Being treated for penile cancer usually means spending some time in hospital. Working men will need some time away from their job both for the treatment itself and a period of recovery afterwards where their wounds heal and they adjust to the changes in their body. During this period, it may also be difficult to continue with other activities, such as hobbies, family events and voluntary work.
Some of the men we spoke to talked of having lower levels of energy compared to before they had treatment. This lack of energy affected what they could do afterwards.
Many of the men we interviewed were of working age and therefore had to manage their illness alongside work commitments. A supportive employer can make a big difference to how a patient experiences recovery. By providing support and reassurance about job security, an employer can remove a great deal of stress and help provide stability during recovery. In Britain employed people who are too ill to work are entitled to basic statutory sick pay for up to 28 weeks. Some employers have their own sick pay scheme and several people had been paid their full salary during their absence from work, which allowed them to recover without overwhelming money worries. Employed people whose sick leave continues beyond the 28-week limit for statutory sick pay can claim Employment and Support Allowance (formerly Incapacity Benefit). Unemployed and self-employed people who have paid appropriate National Insurance contributions can also claim this. Those whose illness means they cannot look after themselves can claim Personal Independence Payment (if aged under 65) or Attendance Allowance (after age 65); there are different rates depending on the level of disability.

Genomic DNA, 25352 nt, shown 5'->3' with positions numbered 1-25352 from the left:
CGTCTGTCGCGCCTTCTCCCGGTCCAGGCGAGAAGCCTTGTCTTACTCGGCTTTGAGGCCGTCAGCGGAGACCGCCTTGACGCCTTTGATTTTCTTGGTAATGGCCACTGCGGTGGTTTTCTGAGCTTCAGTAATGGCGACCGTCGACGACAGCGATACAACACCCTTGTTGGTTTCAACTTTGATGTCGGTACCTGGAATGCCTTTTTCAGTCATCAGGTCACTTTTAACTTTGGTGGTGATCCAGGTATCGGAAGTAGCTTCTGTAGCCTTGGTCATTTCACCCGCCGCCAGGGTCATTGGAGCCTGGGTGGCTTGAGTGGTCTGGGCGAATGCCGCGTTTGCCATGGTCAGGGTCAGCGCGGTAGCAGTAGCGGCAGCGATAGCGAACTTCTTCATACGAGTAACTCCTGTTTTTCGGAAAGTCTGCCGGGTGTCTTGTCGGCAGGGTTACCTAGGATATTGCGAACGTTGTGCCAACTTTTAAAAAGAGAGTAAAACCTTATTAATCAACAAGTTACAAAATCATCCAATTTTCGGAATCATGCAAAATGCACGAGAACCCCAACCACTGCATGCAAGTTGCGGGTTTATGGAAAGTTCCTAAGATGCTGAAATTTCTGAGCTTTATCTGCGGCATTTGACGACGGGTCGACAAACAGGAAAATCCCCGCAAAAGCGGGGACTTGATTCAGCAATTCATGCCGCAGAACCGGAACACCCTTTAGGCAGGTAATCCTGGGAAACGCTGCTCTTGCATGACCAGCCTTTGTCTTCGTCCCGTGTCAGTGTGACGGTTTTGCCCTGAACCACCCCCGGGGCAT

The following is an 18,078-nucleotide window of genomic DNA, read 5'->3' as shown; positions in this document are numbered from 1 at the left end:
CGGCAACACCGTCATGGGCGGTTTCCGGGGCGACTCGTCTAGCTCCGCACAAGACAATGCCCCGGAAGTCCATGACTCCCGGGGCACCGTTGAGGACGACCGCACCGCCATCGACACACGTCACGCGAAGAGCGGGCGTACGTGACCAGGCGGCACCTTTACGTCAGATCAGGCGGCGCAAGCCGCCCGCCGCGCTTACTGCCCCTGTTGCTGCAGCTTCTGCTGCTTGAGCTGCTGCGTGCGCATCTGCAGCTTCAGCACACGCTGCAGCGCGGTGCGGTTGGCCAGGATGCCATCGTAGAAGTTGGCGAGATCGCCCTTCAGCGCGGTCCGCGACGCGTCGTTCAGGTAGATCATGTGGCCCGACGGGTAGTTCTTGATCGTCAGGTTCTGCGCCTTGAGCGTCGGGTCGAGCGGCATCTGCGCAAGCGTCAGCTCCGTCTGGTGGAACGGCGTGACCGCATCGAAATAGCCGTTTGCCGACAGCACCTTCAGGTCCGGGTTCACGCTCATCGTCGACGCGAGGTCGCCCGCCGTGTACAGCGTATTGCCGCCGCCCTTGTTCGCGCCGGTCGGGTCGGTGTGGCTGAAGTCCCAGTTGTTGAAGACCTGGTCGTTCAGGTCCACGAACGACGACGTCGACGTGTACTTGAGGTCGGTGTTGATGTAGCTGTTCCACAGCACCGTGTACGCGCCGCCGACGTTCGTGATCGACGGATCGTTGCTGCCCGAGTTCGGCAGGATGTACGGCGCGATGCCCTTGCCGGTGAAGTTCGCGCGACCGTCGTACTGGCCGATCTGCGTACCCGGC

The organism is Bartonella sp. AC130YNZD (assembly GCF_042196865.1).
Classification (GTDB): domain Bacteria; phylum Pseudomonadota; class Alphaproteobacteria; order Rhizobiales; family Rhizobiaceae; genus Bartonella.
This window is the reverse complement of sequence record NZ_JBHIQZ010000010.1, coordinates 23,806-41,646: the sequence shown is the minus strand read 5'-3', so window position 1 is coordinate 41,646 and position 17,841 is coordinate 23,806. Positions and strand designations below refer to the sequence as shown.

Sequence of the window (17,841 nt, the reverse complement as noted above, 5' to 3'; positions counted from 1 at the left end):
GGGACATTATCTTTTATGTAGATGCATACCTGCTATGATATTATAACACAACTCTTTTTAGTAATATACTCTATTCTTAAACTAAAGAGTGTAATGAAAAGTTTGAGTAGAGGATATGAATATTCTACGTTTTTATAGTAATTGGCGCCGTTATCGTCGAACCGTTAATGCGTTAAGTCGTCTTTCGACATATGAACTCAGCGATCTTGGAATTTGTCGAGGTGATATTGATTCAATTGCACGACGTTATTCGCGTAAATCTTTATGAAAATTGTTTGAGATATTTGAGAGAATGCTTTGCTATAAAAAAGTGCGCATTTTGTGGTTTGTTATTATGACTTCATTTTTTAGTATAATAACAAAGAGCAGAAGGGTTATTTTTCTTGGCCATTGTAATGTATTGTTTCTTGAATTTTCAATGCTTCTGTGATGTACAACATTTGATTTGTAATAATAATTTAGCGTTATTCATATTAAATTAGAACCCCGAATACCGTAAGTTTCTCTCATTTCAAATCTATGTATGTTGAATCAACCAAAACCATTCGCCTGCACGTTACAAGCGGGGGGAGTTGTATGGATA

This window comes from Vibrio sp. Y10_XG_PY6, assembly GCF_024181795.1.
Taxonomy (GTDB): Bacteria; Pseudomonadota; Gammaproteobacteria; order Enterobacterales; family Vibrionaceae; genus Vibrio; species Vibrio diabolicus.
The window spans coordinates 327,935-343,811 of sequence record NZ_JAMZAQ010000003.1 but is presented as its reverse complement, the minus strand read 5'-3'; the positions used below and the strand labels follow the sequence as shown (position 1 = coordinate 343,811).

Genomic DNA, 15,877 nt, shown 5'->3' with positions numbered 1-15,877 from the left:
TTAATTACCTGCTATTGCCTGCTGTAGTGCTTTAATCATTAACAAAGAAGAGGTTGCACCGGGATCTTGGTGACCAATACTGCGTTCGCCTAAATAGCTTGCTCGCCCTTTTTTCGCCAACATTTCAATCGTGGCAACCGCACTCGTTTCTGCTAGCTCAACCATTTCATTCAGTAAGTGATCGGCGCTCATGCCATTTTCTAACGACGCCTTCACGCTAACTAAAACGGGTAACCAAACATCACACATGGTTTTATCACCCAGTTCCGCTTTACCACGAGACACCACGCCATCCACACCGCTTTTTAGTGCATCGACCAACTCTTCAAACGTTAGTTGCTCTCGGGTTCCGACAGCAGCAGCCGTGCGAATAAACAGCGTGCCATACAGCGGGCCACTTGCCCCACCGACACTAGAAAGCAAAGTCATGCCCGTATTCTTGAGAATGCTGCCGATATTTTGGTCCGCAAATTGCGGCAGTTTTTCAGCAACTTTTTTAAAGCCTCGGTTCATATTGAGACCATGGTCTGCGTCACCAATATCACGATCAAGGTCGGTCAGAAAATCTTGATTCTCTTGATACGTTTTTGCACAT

Other men were not so fortunate and didn’t receive all their usual income. Some companies didn’t provide sick pay or those who were self-employed couldn’t afford to continue with their business. The men we interviewed had a number of ways of managing the reduction in their income, including changing from being self-employed to employed, moving to a smaller house, and using holiday allowances for time away from work instead of taking sick leave. Macmillan Cancer Support can offer grants towards everyday living expenses for people on low incomes.
For some men however, the impact of treatment on work and finances was limited. While there are some younger men with penile cancer, most are close to pensionable age so may have reduced their working hours or retired. For example, Paul was retired and able to manage financially on his occupational pension. Retired or working, some of the men we interviewed found that there were other things happening in their life that were of much greater concern, such as the death of someone in the family.
Having a condition such as penile cancer can have other financial implications. As penile cancer is treated in specialist regional centres, many men will need to travel long distances for appointments. Meeting the costs of this travel could be a problem. Michael said that although he had to pay the cost of petrol to get to his daily radiotherapy appointments, he was given free parking. John took advantage of a local volunteer driver service to get to his daily radiotherapy appointments, and only had to pay for the petrol. Some men used hospital transport, which is free. Patients on low incomes can get help with the travel costs associated with NHS treatment by asking at the hospital for refund form HC5.
Additionally, items such as travel and health insurance will increase in price. Macmillan can supply details of insurance companies that will offer insurance to people who have had cancer.